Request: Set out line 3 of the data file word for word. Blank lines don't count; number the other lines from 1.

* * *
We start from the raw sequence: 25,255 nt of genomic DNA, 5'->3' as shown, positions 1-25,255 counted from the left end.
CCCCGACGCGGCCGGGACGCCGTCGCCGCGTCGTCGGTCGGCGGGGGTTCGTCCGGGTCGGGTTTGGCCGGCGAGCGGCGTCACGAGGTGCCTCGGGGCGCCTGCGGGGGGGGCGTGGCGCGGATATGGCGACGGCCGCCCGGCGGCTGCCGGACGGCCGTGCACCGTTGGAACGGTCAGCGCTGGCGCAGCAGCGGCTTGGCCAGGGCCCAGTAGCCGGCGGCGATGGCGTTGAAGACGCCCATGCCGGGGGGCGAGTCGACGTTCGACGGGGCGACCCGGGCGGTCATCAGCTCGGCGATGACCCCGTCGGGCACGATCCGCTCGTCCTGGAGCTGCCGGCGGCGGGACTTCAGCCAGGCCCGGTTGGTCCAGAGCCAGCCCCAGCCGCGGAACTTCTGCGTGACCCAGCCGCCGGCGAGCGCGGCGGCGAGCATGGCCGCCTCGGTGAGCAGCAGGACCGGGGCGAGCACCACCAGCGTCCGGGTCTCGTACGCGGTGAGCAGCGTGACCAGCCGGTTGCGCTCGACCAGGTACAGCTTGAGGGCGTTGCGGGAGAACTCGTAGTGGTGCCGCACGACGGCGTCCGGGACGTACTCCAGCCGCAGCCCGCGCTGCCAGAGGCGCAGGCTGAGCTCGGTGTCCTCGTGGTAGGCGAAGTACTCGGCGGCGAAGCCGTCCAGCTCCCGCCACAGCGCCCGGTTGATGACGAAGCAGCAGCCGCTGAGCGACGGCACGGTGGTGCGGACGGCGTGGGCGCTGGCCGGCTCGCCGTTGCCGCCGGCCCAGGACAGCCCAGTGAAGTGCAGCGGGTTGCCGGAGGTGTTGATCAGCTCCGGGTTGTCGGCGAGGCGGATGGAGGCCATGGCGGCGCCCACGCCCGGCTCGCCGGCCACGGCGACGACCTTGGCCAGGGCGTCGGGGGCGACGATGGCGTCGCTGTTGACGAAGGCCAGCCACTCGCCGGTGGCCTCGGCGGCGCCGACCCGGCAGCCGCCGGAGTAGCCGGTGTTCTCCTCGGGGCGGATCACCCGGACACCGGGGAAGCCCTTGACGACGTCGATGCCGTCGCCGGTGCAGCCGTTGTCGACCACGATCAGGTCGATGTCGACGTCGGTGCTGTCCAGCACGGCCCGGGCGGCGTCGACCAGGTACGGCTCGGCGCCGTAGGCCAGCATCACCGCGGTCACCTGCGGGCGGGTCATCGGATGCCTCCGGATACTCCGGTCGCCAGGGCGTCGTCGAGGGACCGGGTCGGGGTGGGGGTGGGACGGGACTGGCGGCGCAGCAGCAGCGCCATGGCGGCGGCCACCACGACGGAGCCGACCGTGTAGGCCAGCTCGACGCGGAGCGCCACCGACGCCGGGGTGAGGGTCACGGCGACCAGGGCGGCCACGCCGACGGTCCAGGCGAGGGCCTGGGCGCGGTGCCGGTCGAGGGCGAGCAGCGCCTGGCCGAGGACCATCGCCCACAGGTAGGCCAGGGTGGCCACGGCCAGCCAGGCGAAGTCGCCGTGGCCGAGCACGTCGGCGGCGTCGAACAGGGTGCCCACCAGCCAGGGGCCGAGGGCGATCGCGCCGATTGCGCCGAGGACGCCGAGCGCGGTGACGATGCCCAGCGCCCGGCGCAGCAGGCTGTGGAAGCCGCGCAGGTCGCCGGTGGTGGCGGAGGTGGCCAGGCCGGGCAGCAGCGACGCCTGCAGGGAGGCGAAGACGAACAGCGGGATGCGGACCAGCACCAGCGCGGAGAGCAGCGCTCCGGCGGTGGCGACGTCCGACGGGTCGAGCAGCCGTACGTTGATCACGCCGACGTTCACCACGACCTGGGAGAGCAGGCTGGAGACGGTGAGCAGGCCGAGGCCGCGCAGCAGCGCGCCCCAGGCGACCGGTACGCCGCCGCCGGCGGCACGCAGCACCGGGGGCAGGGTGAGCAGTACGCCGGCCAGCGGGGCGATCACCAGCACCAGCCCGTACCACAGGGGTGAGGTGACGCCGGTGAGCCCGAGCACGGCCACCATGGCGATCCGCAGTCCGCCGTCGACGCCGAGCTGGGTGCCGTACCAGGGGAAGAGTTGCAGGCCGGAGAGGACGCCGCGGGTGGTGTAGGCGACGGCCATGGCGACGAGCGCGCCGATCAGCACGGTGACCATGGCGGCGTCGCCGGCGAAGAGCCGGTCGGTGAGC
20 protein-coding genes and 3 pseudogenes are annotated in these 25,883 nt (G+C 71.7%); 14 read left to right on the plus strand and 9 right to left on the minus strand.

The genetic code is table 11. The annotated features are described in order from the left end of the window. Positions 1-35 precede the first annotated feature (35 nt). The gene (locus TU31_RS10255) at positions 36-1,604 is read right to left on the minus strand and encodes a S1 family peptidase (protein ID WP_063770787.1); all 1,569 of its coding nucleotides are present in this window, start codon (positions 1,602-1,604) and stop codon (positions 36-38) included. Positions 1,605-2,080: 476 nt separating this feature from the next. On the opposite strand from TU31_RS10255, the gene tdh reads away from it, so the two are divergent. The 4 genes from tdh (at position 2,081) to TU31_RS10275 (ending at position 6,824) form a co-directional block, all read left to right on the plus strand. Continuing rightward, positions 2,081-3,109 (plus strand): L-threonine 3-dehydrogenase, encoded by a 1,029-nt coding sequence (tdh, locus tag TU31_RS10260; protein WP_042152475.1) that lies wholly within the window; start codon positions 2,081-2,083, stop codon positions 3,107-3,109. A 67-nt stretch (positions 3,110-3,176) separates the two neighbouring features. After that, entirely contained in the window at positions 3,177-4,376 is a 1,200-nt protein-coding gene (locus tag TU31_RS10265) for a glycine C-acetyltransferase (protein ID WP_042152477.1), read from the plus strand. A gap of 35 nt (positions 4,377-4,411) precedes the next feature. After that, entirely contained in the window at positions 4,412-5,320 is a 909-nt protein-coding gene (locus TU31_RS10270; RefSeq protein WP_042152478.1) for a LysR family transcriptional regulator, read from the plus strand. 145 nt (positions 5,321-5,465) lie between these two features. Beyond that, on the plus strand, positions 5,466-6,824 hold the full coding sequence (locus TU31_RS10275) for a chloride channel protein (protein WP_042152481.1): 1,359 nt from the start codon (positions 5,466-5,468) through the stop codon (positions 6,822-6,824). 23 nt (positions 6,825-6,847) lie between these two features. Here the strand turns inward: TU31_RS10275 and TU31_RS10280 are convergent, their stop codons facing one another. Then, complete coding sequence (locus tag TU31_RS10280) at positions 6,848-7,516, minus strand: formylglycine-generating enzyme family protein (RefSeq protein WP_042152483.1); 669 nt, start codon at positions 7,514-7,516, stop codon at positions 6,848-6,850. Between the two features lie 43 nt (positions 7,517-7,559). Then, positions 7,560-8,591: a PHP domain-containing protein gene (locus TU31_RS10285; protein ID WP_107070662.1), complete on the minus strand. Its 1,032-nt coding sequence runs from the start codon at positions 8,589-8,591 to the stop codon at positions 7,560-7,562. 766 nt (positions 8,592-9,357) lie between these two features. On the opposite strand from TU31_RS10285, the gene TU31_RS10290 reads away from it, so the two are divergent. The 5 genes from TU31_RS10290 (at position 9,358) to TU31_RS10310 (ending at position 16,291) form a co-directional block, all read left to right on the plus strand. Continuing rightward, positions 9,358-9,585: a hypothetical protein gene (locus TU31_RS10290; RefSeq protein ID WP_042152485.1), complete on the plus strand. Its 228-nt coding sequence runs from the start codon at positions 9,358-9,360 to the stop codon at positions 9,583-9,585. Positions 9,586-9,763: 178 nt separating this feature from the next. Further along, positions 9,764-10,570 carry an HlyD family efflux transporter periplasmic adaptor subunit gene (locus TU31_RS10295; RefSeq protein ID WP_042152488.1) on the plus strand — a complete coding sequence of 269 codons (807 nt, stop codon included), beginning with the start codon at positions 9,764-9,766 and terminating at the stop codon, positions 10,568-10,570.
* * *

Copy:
20 protein-coding genes and 3 pseudogenes are annotated in these 25,883 nt (G+C 71.7%); 14 read left to right on the plus strand and 9 right to left on the minus strand.